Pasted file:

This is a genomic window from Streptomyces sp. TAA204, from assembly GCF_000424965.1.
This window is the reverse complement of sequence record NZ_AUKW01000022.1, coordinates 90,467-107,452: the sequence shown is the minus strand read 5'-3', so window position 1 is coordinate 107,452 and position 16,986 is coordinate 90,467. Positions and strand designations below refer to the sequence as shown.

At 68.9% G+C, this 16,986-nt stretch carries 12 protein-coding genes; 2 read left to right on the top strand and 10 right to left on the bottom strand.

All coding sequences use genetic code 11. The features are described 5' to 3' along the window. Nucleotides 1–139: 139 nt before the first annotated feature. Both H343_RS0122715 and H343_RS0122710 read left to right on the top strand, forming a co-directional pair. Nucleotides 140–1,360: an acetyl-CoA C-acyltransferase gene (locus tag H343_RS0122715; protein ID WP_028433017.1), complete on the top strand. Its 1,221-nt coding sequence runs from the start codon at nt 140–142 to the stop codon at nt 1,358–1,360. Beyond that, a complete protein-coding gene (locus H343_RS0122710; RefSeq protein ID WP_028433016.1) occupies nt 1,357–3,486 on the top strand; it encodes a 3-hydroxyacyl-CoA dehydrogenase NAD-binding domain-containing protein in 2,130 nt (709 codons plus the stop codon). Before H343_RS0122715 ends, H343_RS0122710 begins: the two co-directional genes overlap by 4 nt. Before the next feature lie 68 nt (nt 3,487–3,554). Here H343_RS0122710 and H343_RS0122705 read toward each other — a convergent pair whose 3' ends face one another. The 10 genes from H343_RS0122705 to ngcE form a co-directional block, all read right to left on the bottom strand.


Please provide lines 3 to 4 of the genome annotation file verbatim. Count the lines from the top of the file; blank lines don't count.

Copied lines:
At 68.9% G+C, this 16,986-nt stretch carries 12 protein-coding genes; 2 read left to right on the top strand and 10 right to left on the bottom strand.

All coding sequences use genetic code 11. The features are described 5' to 3' along the window. Nucleotides 1–139: 139 nt before the first annotated feature. Both H343_RS0122715 and H343_RS0122710 read left to right on the top strand, forming a co-directional pair. Nucleotides 140–1,360: an acetyl-CoA C-acyltransferase gene (locus tag H343_RS0122715; protein ID WP_028433017.1), complete on the top strand. Its 1,221-nt coding sequence runs from the start codon at nt 140–142 to the stop codon at nt 1,358–1,360. Beyond that, a complete protein-coding gene (locus H343_RS0122710; RefSeq protein ID WP_028433016.1) occupies nt 1,357–3,486 on the top strand; it encodes a 3-hydroxyacyl-CoA dehydrogenase NAD-binding domain-containing protein in 2,130 nt (709 codons plus the stop codon). Before H343_RS0122715 ends, H343_RS0122710 begins: the two co-directional genes overlap by 4 nt. Before the next feature lie 68 nt (nt 3,487–3,554). Here H343_RS0122710 and H343_RS0122705 read toward each other — a convergent pair whose 3' ends face one another. The 10 genes from H343_RS0122705 to ngcE form a co-directional block, all read right to left on the bottom strand.